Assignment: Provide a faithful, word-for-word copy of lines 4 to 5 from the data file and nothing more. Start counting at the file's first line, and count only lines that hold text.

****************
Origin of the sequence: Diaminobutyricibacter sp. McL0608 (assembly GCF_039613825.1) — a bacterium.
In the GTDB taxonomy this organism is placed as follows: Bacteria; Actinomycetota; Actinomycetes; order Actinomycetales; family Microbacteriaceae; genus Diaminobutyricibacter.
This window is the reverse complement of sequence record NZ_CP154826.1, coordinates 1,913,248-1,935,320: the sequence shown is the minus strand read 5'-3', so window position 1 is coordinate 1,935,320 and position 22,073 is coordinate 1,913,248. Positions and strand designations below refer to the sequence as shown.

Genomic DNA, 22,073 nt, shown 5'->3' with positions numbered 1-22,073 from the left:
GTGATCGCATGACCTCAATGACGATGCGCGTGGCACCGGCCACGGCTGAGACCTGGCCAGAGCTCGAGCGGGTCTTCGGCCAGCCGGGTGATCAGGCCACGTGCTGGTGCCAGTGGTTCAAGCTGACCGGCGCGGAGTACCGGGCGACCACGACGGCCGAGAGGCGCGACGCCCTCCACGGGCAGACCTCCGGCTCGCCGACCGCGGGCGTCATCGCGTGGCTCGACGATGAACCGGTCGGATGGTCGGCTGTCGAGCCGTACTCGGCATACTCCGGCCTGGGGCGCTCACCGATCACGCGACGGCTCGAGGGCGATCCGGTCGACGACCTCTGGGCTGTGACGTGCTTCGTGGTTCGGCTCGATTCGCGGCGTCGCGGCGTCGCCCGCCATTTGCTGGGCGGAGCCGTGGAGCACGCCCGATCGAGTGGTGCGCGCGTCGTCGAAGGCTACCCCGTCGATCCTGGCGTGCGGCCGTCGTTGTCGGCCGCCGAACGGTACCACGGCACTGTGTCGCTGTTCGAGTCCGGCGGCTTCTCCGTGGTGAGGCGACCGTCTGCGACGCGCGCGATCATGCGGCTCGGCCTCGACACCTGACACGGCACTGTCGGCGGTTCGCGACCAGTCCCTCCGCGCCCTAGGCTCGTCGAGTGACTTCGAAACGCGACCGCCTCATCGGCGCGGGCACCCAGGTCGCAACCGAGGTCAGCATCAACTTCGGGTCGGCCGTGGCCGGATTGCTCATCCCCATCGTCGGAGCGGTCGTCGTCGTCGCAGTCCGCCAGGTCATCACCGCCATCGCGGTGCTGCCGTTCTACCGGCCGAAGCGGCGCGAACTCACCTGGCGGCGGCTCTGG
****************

Genomic DNA, 22,073 nt, shown 5'->3' with positions numbered 1-22,073 from the left:
GTGATCGCATGACCTCAATGACGATGCGCGTGGCACCGGCCACGGCTGAGACCTGGCCAGAGCTCGAGCGGGTCTTCGGCCAGCCGGGTGATCAGGCCACGTGCTGGTGCCAGTGGTTCAAGCTGACCGGCGCGGAGTACCGGGCGACCACGACGGCCGAGAGGCGCGACGCCCTCCACGGGCAGACCTCCGGCTCGCCGACCGCGGGCGTCATCGCGTGGCTCGACGATGAACCGGTCGGATGGTCGGCTGTCGAGCCGTACTCGGCATACTCCGGCCTGGGGCGCTCACCGATCACGCGACGGCTCGAGGGCGATCCGGTCGACGACCTCTGGGCTGTGACGTGCTTCGTGGTTCGGCTCGATTCGCGGCGTCGCGGCGTCGCCCGCCATTTGCTGGGCGGAGCCGTGGAGCACGCCCGATCGAGTGGTGCGCGCGTCGTCGAAGGCTACCCCGTCGATCCTGGCGTGCGGCCGTCGTTGTCGGCCGCCGAACGGTACCACGGCACTGTGTCGCTGTTCGAGTCCGGCGGCTTCTCCGTGGTGAGGCGACCGTCTGCGACGCGCGCGATCATGCGGCTCGGCCTCGACACCTGACACGGCACTGTCGGCGGTTCGCGACCAGTCCCTCCGCGCCCTAGGCTCGTCGAGTGACTTCGAAACGCGACCGCCTCATCGGCGCGGGCACCCAGGTCGCAACCGAGGTCAGCATCAACTTCGGGTCGGCCGTGGCCGGATTGCTCATCCCCATCGTCGGAGCGGTCGTCGTCGTCGCAGTCCGCCAGGTCATCACCGCCATCGCGGTGCTGCCGTTCTACCGGCCGAAGCGGCGCGAACTCACCTGGCGGCGGCTCTGG